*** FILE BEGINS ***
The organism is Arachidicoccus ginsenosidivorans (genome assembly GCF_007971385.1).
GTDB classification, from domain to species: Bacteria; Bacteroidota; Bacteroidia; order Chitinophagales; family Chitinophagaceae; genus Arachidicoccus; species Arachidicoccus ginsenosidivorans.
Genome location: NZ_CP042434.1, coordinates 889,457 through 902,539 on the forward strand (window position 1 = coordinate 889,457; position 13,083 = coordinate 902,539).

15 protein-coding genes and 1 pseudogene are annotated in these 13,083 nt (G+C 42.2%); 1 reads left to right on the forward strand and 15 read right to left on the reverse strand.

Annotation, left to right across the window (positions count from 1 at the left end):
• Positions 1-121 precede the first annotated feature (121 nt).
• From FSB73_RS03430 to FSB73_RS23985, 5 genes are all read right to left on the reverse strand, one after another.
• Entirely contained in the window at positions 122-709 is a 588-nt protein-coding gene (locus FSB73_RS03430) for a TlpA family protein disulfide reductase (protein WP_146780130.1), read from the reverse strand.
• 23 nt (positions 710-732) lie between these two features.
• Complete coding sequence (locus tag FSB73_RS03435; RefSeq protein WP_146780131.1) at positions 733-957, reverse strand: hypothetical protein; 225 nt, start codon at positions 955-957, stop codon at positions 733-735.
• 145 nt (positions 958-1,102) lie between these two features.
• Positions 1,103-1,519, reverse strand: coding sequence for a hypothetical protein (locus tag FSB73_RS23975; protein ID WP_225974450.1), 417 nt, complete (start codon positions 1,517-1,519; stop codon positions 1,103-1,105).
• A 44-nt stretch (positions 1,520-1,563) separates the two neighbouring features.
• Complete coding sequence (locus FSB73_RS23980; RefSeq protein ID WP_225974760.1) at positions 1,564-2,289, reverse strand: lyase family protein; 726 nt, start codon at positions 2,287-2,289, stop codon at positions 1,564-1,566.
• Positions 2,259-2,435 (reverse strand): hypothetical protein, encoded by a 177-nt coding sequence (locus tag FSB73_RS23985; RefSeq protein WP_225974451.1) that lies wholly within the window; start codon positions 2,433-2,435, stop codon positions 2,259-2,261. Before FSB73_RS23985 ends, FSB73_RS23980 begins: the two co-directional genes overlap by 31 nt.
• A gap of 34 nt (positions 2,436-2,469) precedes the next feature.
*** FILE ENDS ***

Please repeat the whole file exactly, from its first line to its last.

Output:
The organism is Arachidicoccus ginsenosidivorans (genome assembly GCF_007971385.1).
GTDB classification, from domain to species: Bacteria; Bacteroidota; Bacteroidia; order Chitinophagales; family Chitinophagaceae; genus Arachidicoccus; species Arachidicoccus ginsenosidivorans.
Genome location: NZ_CP042434.1, coordinates 889,457 through 902,539 on the forward strand (window position 1 = coordinate 889,457; position 13,083 = coordinate 902,539).

15 protein-coding genes and 1 pseudogene are annotated in these 13,083 nt (G+C 42.2%); 1 reads left to right on the forward strand and 15 read right to left on the reverse strand.

Annotation, left to right across the window (positions count from 1 at the left end):
• Positions 1-121 precede the first annotated feature (121 nt).
• From FSB73_RS03430 to FSB73_RS23985, 5 genes are all read right to left on the reverse strand, one after another.
• Entirely contained in the window at positions 122-709 is a 588-nt protein-coding gene (locus FSB73_RS03430) for a TlpA family protein disulfide reductase (protein WP_146780130.1), read from the reverse strand.
• 23 nt (positions 710-732) lie between these two features.
• Complete coding sequence (locus tag FSB73_RS03435; RefSeq protein WP_146780131.1) at positions 733-957, reverse strand: hypothetical protein; 225 nt, start codon at positions 955-957, stop codon at positions 733-735.
• 145 nt (positions 958-1,102) lie between these two features.
• Positions 1,103-1,519, reverse strand: coding sequence for a hypothetical protein (locus tag FSB73_RS23975; protein ID WP_225974450.1), 417 nt, complete (start codon positions 1,517-1,519; stop codon positions 1,103-1,105).
• A 44-nt stretch (positions 1,520-1,563) separates the two neighbouring features.
• Complete coding sequence (locus FSB73_RS23980; RefSeq protein ID WP_225974760.1) at positions 1,564-2,289, reverse strand: lyase family protein; 726 nt, start codon at positions 2,287-2,289, stop codon at positions 1,564-1,566.
• Positions 2,259-2,435 (reverse strand): hypothetical protein, encoded by a 177-nt coding sequence (locus tag FSB73_RS23985; RefSeq protein WP_225974451.1) that lies wholly within the window; start codon positions 2,433-2,435, stop codon positions 2,259-2,261. Before FSB73_RS23985 ends, FSB73_RS23980 begins: the two co-directional genes overlap by 31 nt.
• A gap of 34 nt (positions 2,436-2,469) precedes the next feature.